The Enthusiast blogger makes a good point and makes it well (the Depends anology merits a guffaw). But Dave is correct too; most California wine, like most Bordeaux, remains over-priced, over-powered, and so yesterday. The best of both is well beyond my retirement budget. So my “wine cellar” holds mostly an inexpensive 3-star red, thanks to Dave’s rave list; and a delicious dry Riesling that I import direct from an upstate New York winery, Today, other U.S., Spanish, Argentine, Chilean, even some East European winemakers have improved their products to the point where modestly priced French and Californian products are redundant.

  4. Doug says:

    Dave, I agree with Allen that Bordeaux is not out. However, the “Classified” wines have priced themselves out of many customers budgets. I have been in the business both sides wholesale and retail for over 25 years now. We stock very little of the Classified wines anymore but I disagree that these are the only Bordeaux worth drinking. There are plenty of Cru Bourgeois, AOC or Superieur wines that are delicious and affordable as others have also stated. I could pick out many to insert in a blind tasting vs their “classified” counterparts to demonstrate the point vividly. Sure quality varies with unclassified wines as it does everywhere but many of us also have consumed uninspiring bottles of “classified” wines as well. That aside, Bordeaux sales are absolutely strong in the $40 and under range in my store but there are no “classified wines” in that range retail in my area anymore. We have more Bordeaux wines (not classified) case stacked than any other category of wine and for good reason. Our clients across the board love these wines. We offer many that offer superb quality starting at $10 with many in the $15 range that can go head to head with Argentina, Chile, Washington State or the Rhone. We do well in those categories as well. In addition, the appeal of this category is broad in my store because we taste them vs other Meritage styled wines and my clients think these “unclassified” Bordeaux wines that I select offer better value/quality than any of their counterparts domestic or import.

  5. Les Hubbard says:

    Of course, being introduced to fine wines in the early 1960s the choices primarily were Burgundy and Bordeaux. I originally preferred Burgundies but as their prices climbed I sought values in the Bordelais wines and many were available until the late 70s, especially pre-shipment prices from DC’s Calvert wine store. My experience out here in the hinterlands of Prince Frederick, Maryland indicates a couple of problems for all French wines. I noted that at retail we have difficulty selling French wines and we do carry a very few Bordeaux under $30 per bottle. I kept asking myself Why? A local private wine tasting club offered a hint when we (the organizer a long time retired CA winery employee and I) discovered that the higher income and experienced, local wine drinkers from their early 30s to late 50s just were completely unfamiliar with French wines, despite wide experience with wines from other countries. So Eric may be correct on the barn door theory. Second among retail customers I’ve noted some antipathy toward the French, although even with leading questions, I cannot discern why this exists. Of all our imports, no other country evokes this reaction.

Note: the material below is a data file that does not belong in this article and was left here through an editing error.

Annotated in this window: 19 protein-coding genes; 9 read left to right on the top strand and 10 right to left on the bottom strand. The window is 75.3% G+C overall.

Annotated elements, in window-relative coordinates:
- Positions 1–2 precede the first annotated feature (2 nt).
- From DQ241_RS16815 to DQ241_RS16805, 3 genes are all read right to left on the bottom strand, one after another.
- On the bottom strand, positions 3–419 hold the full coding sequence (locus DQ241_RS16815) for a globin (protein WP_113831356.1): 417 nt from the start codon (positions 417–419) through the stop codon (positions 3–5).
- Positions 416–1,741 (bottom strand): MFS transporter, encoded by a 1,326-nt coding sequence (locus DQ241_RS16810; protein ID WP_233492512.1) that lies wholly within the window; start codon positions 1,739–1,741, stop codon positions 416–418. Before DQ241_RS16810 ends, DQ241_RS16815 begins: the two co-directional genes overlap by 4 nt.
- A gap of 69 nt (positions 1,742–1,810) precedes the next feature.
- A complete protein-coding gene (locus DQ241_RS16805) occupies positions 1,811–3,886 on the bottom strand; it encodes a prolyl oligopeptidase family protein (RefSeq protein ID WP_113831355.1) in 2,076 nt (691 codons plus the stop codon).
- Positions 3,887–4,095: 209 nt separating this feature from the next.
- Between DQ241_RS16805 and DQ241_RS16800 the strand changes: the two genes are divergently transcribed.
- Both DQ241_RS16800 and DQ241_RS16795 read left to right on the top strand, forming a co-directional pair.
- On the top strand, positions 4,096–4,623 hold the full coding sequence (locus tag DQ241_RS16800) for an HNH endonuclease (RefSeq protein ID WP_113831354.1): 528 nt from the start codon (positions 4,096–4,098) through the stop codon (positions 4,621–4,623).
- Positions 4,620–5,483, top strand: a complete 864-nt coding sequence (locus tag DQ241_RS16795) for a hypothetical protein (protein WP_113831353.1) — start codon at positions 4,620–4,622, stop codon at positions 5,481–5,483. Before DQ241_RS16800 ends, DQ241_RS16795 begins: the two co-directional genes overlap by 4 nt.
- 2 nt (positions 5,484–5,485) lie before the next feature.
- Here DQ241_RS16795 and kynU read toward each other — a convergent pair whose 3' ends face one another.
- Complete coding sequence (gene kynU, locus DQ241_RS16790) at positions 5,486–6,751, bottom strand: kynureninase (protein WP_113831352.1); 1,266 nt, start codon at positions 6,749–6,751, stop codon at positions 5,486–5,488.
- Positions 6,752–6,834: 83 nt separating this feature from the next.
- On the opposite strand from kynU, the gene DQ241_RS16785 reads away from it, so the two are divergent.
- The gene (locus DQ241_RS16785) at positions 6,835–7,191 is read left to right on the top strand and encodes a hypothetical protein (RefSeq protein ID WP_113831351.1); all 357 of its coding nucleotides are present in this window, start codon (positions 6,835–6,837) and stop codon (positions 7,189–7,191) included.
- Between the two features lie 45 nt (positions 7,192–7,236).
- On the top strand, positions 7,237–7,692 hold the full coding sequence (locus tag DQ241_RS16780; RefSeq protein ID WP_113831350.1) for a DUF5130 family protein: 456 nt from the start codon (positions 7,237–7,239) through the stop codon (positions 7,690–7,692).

By contrast, one local winery owner has a magnificent cellar holding Bordeaux vintages back to the 1970s including Laffites and Moutons. But then again he spent a portion of his youth in France. Although I agree with your comments regarding California wines, this gentleman collects Harlan Estate and Screaming Eagle similar to me buying cheap wine.
    Les Hubbard

  6. Dave, there are dozens of quality Bordeaux for as little as $10 (shameless plug — my annual $10 Hall of Fame). That people would dismiss Bordeaux and overlook those wines shows a shortsightedness that I didn’t expect from Asimov.

  7. Dave,
    Good topic to bring up. There are several issues here, some pragmatic and rational, others emotional and political.

    As Jeff says, wine quality in the lower price tiers (retail trade) has improved dramatically in Bordeaux as in the rest of the world, at least in the decent vintages. Stylistically, claret is fresh and crisp but as you quoted the NYC sommelier as noting, so delicately woven together. That kind of classicism will always be welcome if pricing is to match and Bordeaux can escape dismal vintages like 2013.

    The Bordelais certainly need to take packaging and marketing lessons from the Aussies and Californians though; those labels look so stodgy and they haven’t bothered to put grape varieties on either front or back labels (until very recently) so if they can solve conventional marketing issues, and launch a campaign to win both average American consumers as well as restaurateurs in NYC (hardly an average market), there’s no reason they can’t win over more American wine drinkers.

    • Thanks for commenting Richard. I agree with your points, especially about the QPR of inexpensive BDX in an outstanding vintage. Though I wonder about the varietal labeling. The trend in the US seems to be more toward blending, and specifying the blend is common, but appears to be a soft requirement. Would BDX be adding that information just as we stop caring?